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About the Story
Some year not too far, in a foggy morning just before sunrise, a normal girl takes a normal walk in a normal forest.
14th Place - 29th Annual Interactive Fiction Competition (2023)
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Number of Reviews: 3
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Pseudavid has been consistently putting out thought-provoking games that are near-historical or near-real with cool UI for a while, so I looked forward to this.
The engine for this game reminds me a lot of Gruescript, and has clickable buttons but otherwise operates similar to a parser, for a parser-choice hybrid.
The idea is that you are exploring the woods at a time you arenít really supposed to, taking pictures and looking for things to bring to school to show others.
The game has enough nature to feel like a nice walk through the forest, like the game The Fire Tower. But itís odd enough to feel unusual. Plastic is seen as something exotic and rare. An abandoned hut contains what seems to be evidence of tortureÖor dental care.
I liked the overall vibes, and thought the game looked great, especially the background changing over time.
The game implied I missed out on something at the end, or at least my character did. I didnít see any opportunities to do more than I did (I crossed the bridge and, looking at the walkthrough after, I had done everything in it).
Sometimes it was a bit of a chore to have 4 different things to click on every thing (the original click to look, then photograph, then smell/touch, then collect).
At times I struggled to use items. I canít tell if there were bugs or just my way of clicking was bad. At times I thought that clicking to use an item and then clicking on a scenery object would bring up an option on that scenery object to use the item. At other times I thought that clicking on the object itself would bring up the option to use it on the scenery item. I suspect the latter was the case most often.
Also, it seemed like the map kept getting bigger (which was awesome) but at some point the X got stuck in the upper right.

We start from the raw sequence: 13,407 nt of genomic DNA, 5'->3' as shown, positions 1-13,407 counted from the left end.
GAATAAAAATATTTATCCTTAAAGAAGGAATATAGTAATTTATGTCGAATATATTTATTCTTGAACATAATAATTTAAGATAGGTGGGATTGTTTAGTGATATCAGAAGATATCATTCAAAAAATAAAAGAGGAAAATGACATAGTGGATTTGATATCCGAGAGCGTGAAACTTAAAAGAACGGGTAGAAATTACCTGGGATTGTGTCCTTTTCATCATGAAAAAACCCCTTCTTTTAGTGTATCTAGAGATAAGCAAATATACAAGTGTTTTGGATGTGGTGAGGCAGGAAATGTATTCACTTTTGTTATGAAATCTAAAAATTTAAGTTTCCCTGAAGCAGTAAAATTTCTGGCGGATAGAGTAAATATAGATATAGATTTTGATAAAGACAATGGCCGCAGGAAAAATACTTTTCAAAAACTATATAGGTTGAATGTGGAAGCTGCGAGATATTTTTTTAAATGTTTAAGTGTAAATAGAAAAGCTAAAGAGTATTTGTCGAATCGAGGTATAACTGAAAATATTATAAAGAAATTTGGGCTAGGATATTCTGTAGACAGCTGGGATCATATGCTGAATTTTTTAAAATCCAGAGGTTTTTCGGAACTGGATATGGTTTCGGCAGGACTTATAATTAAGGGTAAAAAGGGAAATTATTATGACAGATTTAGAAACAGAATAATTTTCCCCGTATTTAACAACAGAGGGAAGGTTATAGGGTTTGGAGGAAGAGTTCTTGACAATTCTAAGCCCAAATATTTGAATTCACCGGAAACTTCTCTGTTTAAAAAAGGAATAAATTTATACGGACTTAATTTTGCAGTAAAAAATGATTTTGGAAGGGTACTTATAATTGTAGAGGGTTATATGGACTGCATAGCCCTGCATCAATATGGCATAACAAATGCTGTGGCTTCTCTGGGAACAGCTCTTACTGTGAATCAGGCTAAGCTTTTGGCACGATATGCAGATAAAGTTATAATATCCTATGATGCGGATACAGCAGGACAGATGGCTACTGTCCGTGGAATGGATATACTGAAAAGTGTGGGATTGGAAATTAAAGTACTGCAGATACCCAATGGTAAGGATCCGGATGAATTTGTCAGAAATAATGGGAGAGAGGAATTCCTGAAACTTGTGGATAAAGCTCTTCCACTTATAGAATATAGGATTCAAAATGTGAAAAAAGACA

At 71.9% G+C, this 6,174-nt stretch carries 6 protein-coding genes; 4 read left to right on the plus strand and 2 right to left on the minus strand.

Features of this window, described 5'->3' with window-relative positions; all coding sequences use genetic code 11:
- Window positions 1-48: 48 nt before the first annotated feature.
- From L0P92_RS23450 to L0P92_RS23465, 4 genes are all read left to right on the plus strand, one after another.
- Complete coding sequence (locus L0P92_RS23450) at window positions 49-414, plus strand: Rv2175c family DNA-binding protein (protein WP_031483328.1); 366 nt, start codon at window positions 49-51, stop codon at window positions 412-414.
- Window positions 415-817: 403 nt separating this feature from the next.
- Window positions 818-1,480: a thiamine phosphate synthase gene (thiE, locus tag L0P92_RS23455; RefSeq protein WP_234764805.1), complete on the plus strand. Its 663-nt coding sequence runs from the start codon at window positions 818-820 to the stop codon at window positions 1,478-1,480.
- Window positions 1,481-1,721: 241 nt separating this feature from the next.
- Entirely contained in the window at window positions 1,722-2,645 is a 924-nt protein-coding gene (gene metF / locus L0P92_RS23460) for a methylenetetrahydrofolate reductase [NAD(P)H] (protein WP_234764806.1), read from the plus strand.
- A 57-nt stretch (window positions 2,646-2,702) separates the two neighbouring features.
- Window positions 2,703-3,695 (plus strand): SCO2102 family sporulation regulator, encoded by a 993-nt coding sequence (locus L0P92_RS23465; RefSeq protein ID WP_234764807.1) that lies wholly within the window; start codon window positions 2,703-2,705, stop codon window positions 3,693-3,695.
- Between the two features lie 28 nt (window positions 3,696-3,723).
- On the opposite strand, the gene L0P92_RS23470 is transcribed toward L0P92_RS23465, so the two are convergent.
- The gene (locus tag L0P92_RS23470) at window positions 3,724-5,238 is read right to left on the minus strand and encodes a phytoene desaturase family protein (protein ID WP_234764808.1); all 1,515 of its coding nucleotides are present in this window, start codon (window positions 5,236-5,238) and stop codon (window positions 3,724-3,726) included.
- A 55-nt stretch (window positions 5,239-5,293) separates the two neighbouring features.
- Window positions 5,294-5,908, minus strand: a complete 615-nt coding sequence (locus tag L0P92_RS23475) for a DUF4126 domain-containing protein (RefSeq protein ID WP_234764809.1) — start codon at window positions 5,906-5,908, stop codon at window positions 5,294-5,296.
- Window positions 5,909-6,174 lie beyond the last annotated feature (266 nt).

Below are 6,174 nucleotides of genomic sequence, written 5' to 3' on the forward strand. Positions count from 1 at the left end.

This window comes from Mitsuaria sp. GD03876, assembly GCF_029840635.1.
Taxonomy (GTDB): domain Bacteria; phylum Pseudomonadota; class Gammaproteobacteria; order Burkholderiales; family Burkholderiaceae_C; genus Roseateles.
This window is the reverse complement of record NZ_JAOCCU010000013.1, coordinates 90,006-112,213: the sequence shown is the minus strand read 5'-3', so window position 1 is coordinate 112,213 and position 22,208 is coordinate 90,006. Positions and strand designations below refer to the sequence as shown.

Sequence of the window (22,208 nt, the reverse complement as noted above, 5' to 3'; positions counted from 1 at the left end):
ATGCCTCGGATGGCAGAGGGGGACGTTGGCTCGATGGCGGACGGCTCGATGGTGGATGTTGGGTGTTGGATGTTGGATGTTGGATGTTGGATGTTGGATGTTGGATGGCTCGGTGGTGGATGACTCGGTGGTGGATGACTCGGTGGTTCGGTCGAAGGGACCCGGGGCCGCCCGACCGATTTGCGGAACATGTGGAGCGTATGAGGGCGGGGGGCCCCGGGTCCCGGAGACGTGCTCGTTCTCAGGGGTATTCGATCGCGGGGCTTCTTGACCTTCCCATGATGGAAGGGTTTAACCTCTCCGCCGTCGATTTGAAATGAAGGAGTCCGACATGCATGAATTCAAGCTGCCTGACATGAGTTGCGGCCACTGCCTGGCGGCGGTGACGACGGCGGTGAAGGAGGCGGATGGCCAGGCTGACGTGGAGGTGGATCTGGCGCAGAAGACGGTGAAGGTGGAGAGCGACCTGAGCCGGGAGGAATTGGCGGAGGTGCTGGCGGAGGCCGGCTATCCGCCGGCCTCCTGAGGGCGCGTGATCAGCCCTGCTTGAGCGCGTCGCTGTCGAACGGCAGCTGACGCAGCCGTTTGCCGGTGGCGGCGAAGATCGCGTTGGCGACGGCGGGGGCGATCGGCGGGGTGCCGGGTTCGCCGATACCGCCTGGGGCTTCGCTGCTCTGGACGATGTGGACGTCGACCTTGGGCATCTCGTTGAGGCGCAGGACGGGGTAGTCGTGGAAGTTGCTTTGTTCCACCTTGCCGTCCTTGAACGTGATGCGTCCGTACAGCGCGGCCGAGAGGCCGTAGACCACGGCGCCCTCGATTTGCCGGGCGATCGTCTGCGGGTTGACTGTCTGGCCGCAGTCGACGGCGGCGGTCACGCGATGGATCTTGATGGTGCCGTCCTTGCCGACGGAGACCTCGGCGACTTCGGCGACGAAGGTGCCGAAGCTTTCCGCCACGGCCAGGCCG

Overall, I enjoyed this a lot; the complaints above are minor things, while the core game itself was something good and interesting.
I liked this game a lot! Itís very aesthetically pleasing, with soft, shifting-color backgrounds, a map that expands as you go deeper, and lovely art. The engine worked well and made for a smooth choice-parser hybrid experience. After a bit of a slow start, I became invested in the PCís forest exploration, partially due to her strong voiceóher youthful enthusiasm and joy are captured so well. Discovering new things to photograph, interact with, and collect for my sample box was delightful, especially since trying each action on each item has its own unique flavor text. For instance, photos of certain things may come out blurry or not live up to what theyíre trying to capture, which was an excellent detail. All in all, this really captured the experience of going on a rambling forest hike.
A layer of intrigue was added once the worldbuilding started trickling in, creating a sense of potential danger in the forest and of precarity about life in general in this world. The small-scale stakes of potentially getting lost, getting in trouble for sneaking out, or even getting attacked by a creature played out against an off-screen backdrop of warring ideologies and a forever-damaged planet. The way that glimpses of this larger geopolitical situation were meted out throughout the story was very effective, providing one puzzle piece at a time that never formed the whole picture, but were enough to convey a strong impression.
I love exploration in games, and this was a thoroughly satisfying experience on that front, with a few small puzzles along the way and an enjoyable PC to spend the time with, along with a compelling world to do it in.
This game I really enjoyed. Long, interesting messages in a gruescript parser, it was interesting and peaceful. I liked the story and background, as well as the setting. It was very clever.
... And that's literally all I have to say.
Song: There, There. Plus some I Might Be Wrong.
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